I grew up in the country surrounded by a wall. It was called the “Iron Curtain,” because it was not quite a wall. Yet, it kept us in. So today, when people say it is impossible, I draw a sigh and whisper to myself: “If they only knew…”
When I tried to escape, it was two in the morning and I thought it would be easy because I had been to that crossing before and knew it very well. There was a railroad ran through the border and a forest lay nearby. It was just a matter of getting there, getting through. What is more, I had my best friend Pete with me, which seemed to dissolve the worst of trepidation, at least for the moment.
Little did we know that “they” knew about us as soon as we entered the 5-mile border “perimeter” accessible only to locals and people who lived there and possessed a special “pass.” Taking a bus and getting off within this perimeter was the first mistake. Everything and everyone was monitored. Mind you, there was no electronic surveillance then – just people, like the locals who knew one another all too well, and the bus driver, and the soldiers patrolling bus stops.
We were lucky in that the bus was nearly empty and there was no-one at the last bus-stop, from which we could see the official border crossing point. We were determined to avoid that and go straight through the field to the Austrian woods. “It’s so easy!” we laughed as we got off the bus, literally within reach of Austria. Little did we know…
It was a flatly plowed field with elevated guard posts, similar to what foresters and game hunters have. We knew those posts were monitoring nearly a mile each way and could not see us at night. We also knew there would be several fences to scale, for which purpose Pete had his wire cutters. We had a bag of food and a bag of clothes. We were both Olympic athletes and could outrun and outjump probably every soldier in the commie army. The service was compulsory and most men “did” those one-and-a-half years drinking beer and playing cards. No incentive, initiative, discipline.
What we did not know was that border guards were patrolling with loaded machine guns and German Shepherds in pairs of two soldiers who were all selected based on their parents’ communist allegiance. They let us walk just as far as they wanted and could have shot us at will without warning at any time. We were lucky the two guys, perhaps two years older than ourselves, did not shoot us but shouted first.
Still, I will never forget staring into the muzzle of a machine gun, answering questions about what I was doing. Illegally crossing the border was a crime against the Regime and the Party. It was as bad as it gets, murder, felony of the highest order! My throat was dry, Pete was white as a sheet, stammering like Ed Carney caught red-handed in his boss’ office. Before we knew it, we were separated, strip-searched and cross-interrogated in cross-beams of 200W lamps with rough commie military voices firing from the dark questions to which I had no answers – absurd questions too, which were not questions at all, such as: “Do not lie to us, we know all about you!” and “Admit you were intentionally spying on military installations!”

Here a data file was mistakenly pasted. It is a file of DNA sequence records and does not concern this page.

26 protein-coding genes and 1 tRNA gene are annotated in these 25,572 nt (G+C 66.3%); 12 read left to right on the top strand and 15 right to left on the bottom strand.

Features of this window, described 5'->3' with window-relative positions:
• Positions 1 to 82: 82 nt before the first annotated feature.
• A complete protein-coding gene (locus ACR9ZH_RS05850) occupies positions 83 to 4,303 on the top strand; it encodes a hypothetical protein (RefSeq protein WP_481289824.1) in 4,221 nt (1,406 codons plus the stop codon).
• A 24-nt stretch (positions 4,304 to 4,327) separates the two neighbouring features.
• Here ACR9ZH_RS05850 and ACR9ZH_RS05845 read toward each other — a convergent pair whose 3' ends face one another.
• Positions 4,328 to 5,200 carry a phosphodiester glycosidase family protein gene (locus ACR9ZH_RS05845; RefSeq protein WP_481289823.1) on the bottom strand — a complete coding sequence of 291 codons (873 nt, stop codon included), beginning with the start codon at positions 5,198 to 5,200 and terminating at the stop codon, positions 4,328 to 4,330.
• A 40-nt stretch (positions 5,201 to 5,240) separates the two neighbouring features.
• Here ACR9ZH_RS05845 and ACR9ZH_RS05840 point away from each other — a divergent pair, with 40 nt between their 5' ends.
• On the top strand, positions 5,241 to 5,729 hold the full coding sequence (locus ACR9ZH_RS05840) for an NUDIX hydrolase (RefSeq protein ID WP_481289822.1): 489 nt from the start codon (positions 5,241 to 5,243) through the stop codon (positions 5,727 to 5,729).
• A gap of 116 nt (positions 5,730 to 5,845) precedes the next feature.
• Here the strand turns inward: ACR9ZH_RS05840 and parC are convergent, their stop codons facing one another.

When my eyes adjusted a little, they moved the lamps still closer. Although I was half-naked and it was cold in there, I felt sweat running down my forehead and my sides, everywhere.. I glimpsed two soldiers by the door with machine guns at the ready. It was a plain room in the cellar of the border barracks – whitewashed walls, dark brown wooden table, two chairs. One interrogator was behind me, one in front of me, my back was pressed against the table. In 30 minutes, I was ready to sign my name to a tightly-typed confession without being able to read a word, even had they given me a minute to peruse it, which they did not. They threw me in a stone-cold cell and let me beg for water for two hours.
In the morning, we were transported in a World War II Jeep with wooden planks for seats and two armed soldiers by each side to the KGB Headquarters in Bratislava. Further interrogation followed, then we were officially reprimand by the KGB Chief, who prided himself on being a former boxing champion. The little Napoleon of KGB was not pleased, he said, to see two members of the National and Olympic Team “disappoint the State, which had invested you with so much resources, money and trust! You know what you have done?! You betrayed the trust of the working people of this country, who have to struggle and slog away for you, the elite of the Nation to live in the lap of luxury…!”
Obviously, the man had no idea how we had lived: in a prison complex within the Prison State, fed on bread with lard and hamburgers from the worst ground beef you can imagine, swimming in fat. Yes, our dorm rooms in the complex called “Olympic Sports Institute” (referred to by all the Team Members as “the Lager” – German for concentration camp) were not much different from that interrogation room in the barracks basement. Frankly, the interrogators’ voices resembled our Comrade Head Coach’s voice during the 3-hour workouts when we fought to survive through cramps and pain twice a day… “You’ll be here till you’re sweating blood!!!” he yelled, my ears popped, and I whispered: “Yes Comrade Coach.”
You see, it was not quite a wall which kept us in, yet being “walled in” is probably the best term I can think of. Then again, there are walls and there are walls. It starts brick by brick: political correctness is one, political allegiance to an -ism is another… until one day you realize that it is the wall they made you build around your own mind. The wall of guilt, hatred, self-doubt and fear which keeps you in.